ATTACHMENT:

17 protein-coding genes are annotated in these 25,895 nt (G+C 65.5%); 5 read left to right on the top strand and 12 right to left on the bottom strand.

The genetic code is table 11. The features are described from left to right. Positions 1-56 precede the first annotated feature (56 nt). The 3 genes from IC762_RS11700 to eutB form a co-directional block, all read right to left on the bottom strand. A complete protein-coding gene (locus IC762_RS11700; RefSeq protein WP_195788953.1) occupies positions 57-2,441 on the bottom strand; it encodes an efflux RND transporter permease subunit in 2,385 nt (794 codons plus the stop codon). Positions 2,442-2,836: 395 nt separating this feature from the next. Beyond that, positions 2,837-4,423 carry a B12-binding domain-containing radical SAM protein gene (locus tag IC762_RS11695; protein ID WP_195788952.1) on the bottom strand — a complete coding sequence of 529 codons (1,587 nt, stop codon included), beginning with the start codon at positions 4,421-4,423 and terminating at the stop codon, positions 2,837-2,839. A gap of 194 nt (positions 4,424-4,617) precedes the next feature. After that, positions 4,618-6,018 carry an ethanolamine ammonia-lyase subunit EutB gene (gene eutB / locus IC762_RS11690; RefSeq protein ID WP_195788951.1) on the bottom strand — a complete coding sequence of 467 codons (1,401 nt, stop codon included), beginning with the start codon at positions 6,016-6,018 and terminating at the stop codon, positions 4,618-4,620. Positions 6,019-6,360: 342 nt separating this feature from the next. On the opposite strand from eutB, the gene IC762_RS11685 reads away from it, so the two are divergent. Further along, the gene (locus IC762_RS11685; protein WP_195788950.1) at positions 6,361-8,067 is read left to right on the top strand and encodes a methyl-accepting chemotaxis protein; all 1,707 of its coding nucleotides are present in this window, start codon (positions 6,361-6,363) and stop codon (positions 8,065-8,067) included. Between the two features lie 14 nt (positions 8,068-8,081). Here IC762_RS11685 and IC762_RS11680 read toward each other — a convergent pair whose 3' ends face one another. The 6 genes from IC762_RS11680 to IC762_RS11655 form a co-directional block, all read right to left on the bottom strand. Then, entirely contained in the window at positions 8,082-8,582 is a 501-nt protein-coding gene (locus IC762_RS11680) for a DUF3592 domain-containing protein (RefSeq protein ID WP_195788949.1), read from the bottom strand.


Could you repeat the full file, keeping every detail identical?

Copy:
17 protein-coding genes are annotated in these 25,895 nt (G+C 65.5%); 5 read left to right on the top strand and 12 right to left on the bottom strand.

The genetic code is table 11. The features are described from left to right. Positions 1-56 precede the first annotated feature (56 nt). The 3 genes from IC762_RS11700 to eutB form a co-directional block, all read right to left on the bottom strand. A complete protein-coding gene (locus IC762_RS11700; RefSeq protein WP_195788953.1) occupies positions 57-2,441 on the bottom strand; it encodes an efflux RND transporter permease subunit in 2,385 nt (794 codons plus the stop codon). Positions 2,442-2,836: 395 nt separating this feature from the next. Beyond that, positions 2,837-4,423 carry a B12-binding domain-containing radical SAM protein gene (locus tag IC762_RS11695; protein ID WP_195788952.1) on the bottom strand — a complete coding sequence of 529 codons (1,587 nt, stop codon included), beginning with the start codon at positions 4,421-4,423 and terminating at the stop codon, positions 2,837-2,839. A gap of 194 nt (positions 4,424-4,617) precedes the next feature. After that, positions 4,618-6,018 carry an ethanolamine ammonia-lyase subunit EutB gene (gene eutB / locus IC762_RS11690; RefSeq protein ID WP_195788951.1) on the bottom strand — a complete coding sequence of 467 codons (1,401 nt, stop codon included), beginning with the start codon at positions 6,016-6,018 and terminating at the stop codon, positions 4,618-4,620. Positions 6,019-6,360: 342 nt separating this feature from the next. On the opposite strand from eutB, the gene IC762_RS11685 reads away from it, so the two are divergent. Further along, the gene (locus IC762_RS11685; protein WP_195788950.1) at positions 6,361-8,067 is read left to right on the top strand and encodes a methyl-accepting chemotaxis protein; all 1,707 of its coding nucleotides are present in this window, start codon (positions 6,361-6,363) and stop codon (positions 8,065-8,067) included. Between the two features lie 14 nt (positions 8,068-8,081). Here IC762_RS11685 and IC762_RS11680 read toward each other — a convergent pair whose 3' ends face one another. The 6 genes from IC762_RS11680 to IC762_RS11655 form a co-directional block, all read right to left on the bottom strand. Then, entirely contained in the window at positions 8,082-8,582 is a 501-nt protein-coding gene (locus IC762_RS11680) for a DUF3592 domain-containing protein (RefSeq protein ID WP_195788949.1), read from the bottom strand.